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Comment: Re:"Cashless" is meaningless (Score 2) 294 294

Certainly possible. Ecuador had plans to do that, but I don't know how it went.

However, I think states around the world will prefer having an extra layer of protection in the form of licensed private entities, and this system is pretty much already established, particularly in favor of the western world.

Citizens are required to use one of these, they can still be made worthless but the bureaucrat(s) in your example will be shielded from any potential backlash.

You don't need to pass laws to change the world into whatever you favor and you won't even risk being the bad guy. Everyone will continue to hate banks and intermediaries, but their place will continue to be guaranteed. Similar to the current state of affairs, but more efficient.

Comment: Re:"Cashless" is meaningless (Score 1) 294 294

5. Government can control you if you do not have access to your own money, and it can prevent you from doing anything they don't like and punish you for doing anything they don't approve of.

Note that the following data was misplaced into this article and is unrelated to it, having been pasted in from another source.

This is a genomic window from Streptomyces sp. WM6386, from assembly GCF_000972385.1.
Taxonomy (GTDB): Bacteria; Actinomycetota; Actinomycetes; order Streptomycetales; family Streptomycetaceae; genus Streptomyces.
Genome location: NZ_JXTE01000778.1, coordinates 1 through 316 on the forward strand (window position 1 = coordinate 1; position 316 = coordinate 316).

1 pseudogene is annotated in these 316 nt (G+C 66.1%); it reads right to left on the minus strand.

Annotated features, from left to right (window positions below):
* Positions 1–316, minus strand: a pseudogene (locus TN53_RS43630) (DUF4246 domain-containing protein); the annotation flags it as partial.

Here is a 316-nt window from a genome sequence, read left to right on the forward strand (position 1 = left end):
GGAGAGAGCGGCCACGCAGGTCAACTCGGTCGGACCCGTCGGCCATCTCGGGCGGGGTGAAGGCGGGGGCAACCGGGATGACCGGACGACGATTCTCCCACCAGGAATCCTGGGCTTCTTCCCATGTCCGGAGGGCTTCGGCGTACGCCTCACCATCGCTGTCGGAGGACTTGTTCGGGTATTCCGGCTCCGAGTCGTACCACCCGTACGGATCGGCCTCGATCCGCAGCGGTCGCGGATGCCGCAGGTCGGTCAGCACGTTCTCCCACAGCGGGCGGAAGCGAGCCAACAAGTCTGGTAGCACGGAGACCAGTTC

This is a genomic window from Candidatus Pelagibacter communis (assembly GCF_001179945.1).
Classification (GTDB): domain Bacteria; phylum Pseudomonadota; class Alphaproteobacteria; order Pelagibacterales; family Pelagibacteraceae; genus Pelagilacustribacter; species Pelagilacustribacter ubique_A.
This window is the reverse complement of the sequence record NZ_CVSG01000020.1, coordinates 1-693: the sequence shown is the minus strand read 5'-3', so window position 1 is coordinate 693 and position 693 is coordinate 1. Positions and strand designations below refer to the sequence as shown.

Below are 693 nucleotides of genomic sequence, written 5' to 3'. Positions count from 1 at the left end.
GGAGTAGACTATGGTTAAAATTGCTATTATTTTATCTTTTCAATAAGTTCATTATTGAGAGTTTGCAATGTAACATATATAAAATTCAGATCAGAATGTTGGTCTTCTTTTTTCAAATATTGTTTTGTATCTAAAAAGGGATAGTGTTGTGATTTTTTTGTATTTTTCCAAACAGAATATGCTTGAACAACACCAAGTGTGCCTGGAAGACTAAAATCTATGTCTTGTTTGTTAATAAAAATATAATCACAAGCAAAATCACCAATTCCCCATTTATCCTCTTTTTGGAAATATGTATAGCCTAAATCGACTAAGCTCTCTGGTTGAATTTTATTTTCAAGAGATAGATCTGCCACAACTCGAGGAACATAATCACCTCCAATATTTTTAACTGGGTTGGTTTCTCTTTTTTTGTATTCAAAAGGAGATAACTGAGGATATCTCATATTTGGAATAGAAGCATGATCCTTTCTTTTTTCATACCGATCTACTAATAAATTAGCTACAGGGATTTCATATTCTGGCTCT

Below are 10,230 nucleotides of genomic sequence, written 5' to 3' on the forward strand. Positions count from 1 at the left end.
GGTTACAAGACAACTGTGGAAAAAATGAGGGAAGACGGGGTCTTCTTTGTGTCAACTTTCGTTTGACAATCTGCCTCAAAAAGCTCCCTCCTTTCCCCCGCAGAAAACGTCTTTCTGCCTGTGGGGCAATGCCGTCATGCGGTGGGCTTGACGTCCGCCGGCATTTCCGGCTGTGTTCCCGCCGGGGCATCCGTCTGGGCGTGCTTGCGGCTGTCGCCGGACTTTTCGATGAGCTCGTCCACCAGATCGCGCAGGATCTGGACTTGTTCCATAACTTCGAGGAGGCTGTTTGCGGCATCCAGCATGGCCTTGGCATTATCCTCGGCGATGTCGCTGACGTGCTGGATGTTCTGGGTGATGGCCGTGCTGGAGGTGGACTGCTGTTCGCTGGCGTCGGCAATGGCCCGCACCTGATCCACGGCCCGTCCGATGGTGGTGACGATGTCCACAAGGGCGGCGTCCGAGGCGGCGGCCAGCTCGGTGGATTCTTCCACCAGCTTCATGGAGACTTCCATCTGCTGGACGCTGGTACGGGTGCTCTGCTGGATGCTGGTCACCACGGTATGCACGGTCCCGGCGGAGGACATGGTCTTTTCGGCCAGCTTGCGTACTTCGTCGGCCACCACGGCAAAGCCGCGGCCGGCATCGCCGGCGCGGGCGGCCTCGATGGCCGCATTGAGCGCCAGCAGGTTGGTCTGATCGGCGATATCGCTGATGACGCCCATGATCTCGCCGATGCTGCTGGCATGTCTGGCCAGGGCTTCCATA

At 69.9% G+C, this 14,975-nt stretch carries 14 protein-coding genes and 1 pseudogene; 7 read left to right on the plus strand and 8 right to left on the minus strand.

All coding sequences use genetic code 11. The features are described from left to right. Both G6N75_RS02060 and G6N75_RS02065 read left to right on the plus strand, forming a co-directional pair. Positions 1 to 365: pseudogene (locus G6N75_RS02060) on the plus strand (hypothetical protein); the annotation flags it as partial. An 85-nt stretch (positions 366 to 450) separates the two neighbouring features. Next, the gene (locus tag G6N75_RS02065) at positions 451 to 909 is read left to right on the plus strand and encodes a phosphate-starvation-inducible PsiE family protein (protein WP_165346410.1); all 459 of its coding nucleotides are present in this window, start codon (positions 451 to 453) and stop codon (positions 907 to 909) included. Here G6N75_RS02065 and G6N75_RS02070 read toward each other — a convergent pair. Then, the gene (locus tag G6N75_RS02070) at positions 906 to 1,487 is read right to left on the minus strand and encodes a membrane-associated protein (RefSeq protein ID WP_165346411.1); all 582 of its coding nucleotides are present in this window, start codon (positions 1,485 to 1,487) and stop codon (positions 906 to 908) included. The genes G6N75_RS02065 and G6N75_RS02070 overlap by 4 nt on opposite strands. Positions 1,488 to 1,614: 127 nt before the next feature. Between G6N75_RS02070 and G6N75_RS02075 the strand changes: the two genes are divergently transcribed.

They already can do that, so I think it's important to clarify the distinction. Governments do not handle your money directly, but they restrict you to licensed entities, like banks, payment processors, etc. These entities are subject to broadly defined rules which make them responsible about not only identified crimes, but potential future crimes. On top of that, in many countries these entities are aligned to particular political groups, and in the case of multinational entities, foreign powers or international organizations. Basically, you can be instantly screwed because of your behavioral pattern or political activity, without being charged with any crime.

I don't think we will be "fucked" in the sense that confiscations will be prevalent. We will and do adjust our behavior and expectations from life. We will and do move to a monopolar world much faster than everyone imagines.

Comment: Re:"everyone from PayPal merchants to Rand Paul" (Score 1) 67 67

What I said does not have anything to with people using Bitcoin in their morally questionable endeavors.

I however said that Bitcoin does not require a centralized power's backing. Not only that, it is allergic to that sort of thing.

You can buy a gun with Bitcoin and kill a man. However, using it by itself does not require guns or killing.

Comment: Re:"everyone from PayPal merchants to Rand Paul" (Score 3, Interesting) 67 67